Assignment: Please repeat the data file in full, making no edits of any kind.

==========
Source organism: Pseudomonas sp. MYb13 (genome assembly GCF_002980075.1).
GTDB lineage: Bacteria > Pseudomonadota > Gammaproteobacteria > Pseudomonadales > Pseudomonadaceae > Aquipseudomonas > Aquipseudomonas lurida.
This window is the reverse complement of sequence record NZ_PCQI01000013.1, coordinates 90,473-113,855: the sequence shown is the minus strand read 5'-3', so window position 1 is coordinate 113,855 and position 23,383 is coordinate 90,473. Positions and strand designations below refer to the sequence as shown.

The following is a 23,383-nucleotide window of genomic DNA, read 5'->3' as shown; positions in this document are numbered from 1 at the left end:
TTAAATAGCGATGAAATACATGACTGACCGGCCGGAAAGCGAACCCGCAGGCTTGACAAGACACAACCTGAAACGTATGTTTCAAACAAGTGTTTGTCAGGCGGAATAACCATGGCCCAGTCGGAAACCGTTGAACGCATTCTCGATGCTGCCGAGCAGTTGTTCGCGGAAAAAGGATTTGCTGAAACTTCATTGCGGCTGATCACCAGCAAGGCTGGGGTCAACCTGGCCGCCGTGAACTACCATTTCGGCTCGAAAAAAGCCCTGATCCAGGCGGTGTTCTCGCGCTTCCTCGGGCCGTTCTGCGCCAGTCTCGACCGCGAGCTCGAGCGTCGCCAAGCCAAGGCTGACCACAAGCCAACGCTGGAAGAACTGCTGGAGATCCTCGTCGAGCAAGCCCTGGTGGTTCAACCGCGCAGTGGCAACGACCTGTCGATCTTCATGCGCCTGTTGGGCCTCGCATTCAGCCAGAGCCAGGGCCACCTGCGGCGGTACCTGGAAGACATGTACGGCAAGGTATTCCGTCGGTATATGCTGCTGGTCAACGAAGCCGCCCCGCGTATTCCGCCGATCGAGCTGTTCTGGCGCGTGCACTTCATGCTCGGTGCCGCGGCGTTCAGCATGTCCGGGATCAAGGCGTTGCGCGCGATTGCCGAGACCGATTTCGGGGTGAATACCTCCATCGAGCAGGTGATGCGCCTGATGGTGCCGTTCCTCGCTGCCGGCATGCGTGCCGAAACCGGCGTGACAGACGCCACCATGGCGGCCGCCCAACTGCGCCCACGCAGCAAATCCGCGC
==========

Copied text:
Source organism: Pseudomonas sp. MYb13 (genome assembly GCF_002980075.1).
GTDB lineage: Bacteria > Pseudomonadota > Gammaproteobacteria > Pseudomonadales > Pseudomonadaceae > Aquipseudomonas > Aquipseudomonas lurida.
This window is the reverse complement of sequence record NZ_PCQI01000013.1, coordinates 90,473-113,855: the sequence shown is the minus strand read 5'-3', so window position 1 is coordinate 113,855 and position 23,383 is coordinate 90,473. Positions and strand designations below refer to the sequence as shown.

The following is a 23,383-nucleotide window of genomic DNA, read 5'->3' as shown; positions in this document are numbered from 1 at the left end:
TTAAATAGCGATGAAATACATGACTGACCGGCCGGAAAGCGAACCCGCAGGCTTGACAAGACACAACCTGAAACGTATGTTTCAAACAAGTGTTTGTCAGGCGGAATAACCATGGCCCAGTCGGAAACCGTTGAACGCATTCTCGATGCTGCCGAGCAGTTGTTCGCGGAAAAAGGATTTGCTGAAACTTCATTGCGGCTGATCACCAGCAAGGCTGGGGTCAACCTGGCCGCCGTGAACTACCATTTCGGCTCGAAAAAAGCCCTGATCCAGGCGGTGTTCTCGCGCTTCCTCGGGCCGTTCTGCGCCAGTCTCGACCGCGAGCTCGAGCGTCGCCAAGCCAAGGCTGACCACAAGCCAACGCTGGAAGAACTGCTGGAGATCCTCGTCGAGCAAGCCCTGGTGGTTCAACCGCGCAGTGGCAACGACCTGTCGATCTTCATGCGCCTGTTGGGCCTCGCATTCAGCCAGAGCCAGGGCCACCTGCGGCGGTACCTGGAAGACATGTACGGCAAGGTATTCCGTCGGTATATGCTGCTGGTCAACGAAGCCGCCCCGCGTATTCCGCCGATCGAGCTGTTCTGGCGCGTGCACTTCATGCTCGGTGCCGCGGCGTTCAGCATGTCCGGGATCAAGGCGTTGCGCGCGATTGCCGAGACCGATTTCGGGGTGAATACCTCCATCGAGCAGGTGATGCGCCTGATGGTGCCGTTCCTCGCTGCCGGCATGCGTGCCGAAACCGGCGTGACAGACGCCACCATGGCGGCCGCCCAACTGCGCCCACGCAGCAAATCCGCGC